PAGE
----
The methods described above may be used in a variety of different applications wherein multiplication of multiprecision numbers is performed. For example, the methods may be used in a software program that performs arbitraryprecision arithmetic (e.g., Mathematica) or in other specialized or generalpurpose software implementations. Additionally, the methods may be used in the field of cryptography, which often involves the manipulation of large multiprecision numbers. For example, the methods may be used to at least partially perform the calculation of a variety of different cryptographic parameters. These cryptographic parameters may include, for instance, a public key, a private key, a ciphertext, a plaintext, a digital signature, or a combination of these parameters. Cryptographic systems that may benefit from the disclosed methods and apparatus include, but are not limited to, systems using the RSA algorithm, the DiffieHellman key exchange algorithm, the Digital Signature Standard (DSS), elliptic curves, the Elliptic Curve Digital Signature Algorithm (ECDSA), or other algorithms. In one particular implementation, the methods are used, at least in part, to generate and verify a key pair or to generate and verify a signature according to the ECDSA. For example, the methods may be used to compute Q=dG during the keypair generation process, wherein Q is a public key, d is a private key, and G is a base point. Moreover, the methods may be used to verify that nQ=O during the key pair verification process, wherein n is the order of the point G, and O is the point at infinity of the elliptic curve. Similarly, the methods may be used to compute kG=(x_{1}, y_{1}), wherein k is a random or pseudorandom integer and (x_{1}, y_{1}) are points on an elliptic curve. The methods may similarly be used to calculate the related modular, inverse modular, and hash functions during the signature generation and verification processes.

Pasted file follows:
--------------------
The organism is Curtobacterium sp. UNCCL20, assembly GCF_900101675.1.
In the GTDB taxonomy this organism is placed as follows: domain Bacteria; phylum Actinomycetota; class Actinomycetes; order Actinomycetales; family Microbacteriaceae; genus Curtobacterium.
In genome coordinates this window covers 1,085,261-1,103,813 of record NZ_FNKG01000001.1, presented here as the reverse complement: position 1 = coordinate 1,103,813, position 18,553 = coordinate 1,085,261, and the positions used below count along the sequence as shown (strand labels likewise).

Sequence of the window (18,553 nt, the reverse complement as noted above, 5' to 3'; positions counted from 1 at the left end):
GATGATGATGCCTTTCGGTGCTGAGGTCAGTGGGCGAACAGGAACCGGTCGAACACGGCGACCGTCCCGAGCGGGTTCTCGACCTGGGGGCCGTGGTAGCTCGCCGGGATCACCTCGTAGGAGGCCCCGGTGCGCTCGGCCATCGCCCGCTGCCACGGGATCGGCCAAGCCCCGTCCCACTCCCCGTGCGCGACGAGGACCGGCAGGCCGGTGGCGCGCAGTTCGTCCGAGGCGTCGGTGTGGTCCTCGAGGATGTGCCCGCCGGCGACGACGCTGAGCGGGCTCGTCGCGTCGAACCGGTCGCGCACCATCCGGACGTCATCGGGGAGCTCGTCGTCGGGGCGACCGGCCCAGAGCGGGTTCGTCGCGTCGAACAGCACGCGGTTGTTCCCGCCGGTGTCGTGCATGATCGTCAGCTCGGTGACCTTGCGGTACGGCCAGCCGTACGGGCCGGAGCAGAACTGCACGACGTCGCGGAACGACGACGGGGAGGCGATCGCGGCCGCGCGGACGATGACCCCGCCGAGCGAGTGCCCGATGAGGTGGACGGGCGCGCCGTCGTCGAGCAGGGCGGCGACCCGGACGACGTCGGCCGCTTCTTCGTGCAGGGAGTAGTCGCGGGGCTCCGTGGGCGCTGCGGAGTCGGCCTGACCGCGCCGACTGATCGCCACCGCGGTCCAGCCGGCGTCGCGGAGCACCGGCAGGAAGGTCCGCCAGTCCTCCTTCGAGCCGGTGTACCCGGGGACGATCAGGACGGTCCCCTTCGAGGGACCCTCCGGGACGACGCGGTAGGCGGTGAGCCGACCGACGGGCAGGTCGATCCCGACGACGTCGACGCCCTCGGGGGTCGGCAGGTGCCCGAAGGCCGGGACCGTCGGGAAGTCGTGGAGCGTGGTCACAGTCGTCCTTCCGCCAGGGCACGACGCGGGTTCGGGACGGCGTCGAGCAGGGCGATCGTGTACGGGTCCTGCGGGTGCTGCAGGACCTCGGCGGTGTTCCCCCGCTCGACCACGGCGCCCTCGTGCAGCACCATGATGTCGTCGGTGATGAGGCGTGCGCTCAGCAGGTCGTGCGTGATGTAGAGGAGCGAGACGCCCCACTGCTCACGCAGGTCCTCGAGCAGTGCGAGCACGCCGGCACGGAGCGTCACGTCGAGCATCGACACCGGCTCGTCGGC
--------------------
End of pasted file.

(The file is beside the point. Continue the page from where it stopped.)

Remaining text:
[0182]
Any of the methods described above may be implemented in a number of different hardware and/or software environments. FIG. 11 shows a block diagram of one exemplary general hardware implementation. More particularly, FIG. 11 shows a multiplying apparatus 800 (e.g., a computer) that includes a processor 810 (e.g., a microprocessor), memory 812 (e.g., RAM or ROM) and an input data path 814. The multiplication algorithm may be stored in the memory or on a computerreadable medium (e.g., hard disk, CDROM, DVD, floppy disk, RAM, ROM) that is separate from the memory 812 and that is accessed by the processor 810 before or during execution of the algorithm. During operation, the input operands may be supplied via the input data path 814 or by the memory 812. The processor 810 and the memory 812 are coupled together via the data paths 816, which enable the various read and write operations performed during the algorithm. The final product computed by the processor 810 may be output from the processor on output data path 816 or stored in the memory 812 for later use. The details of this general hardware implementation are omitted.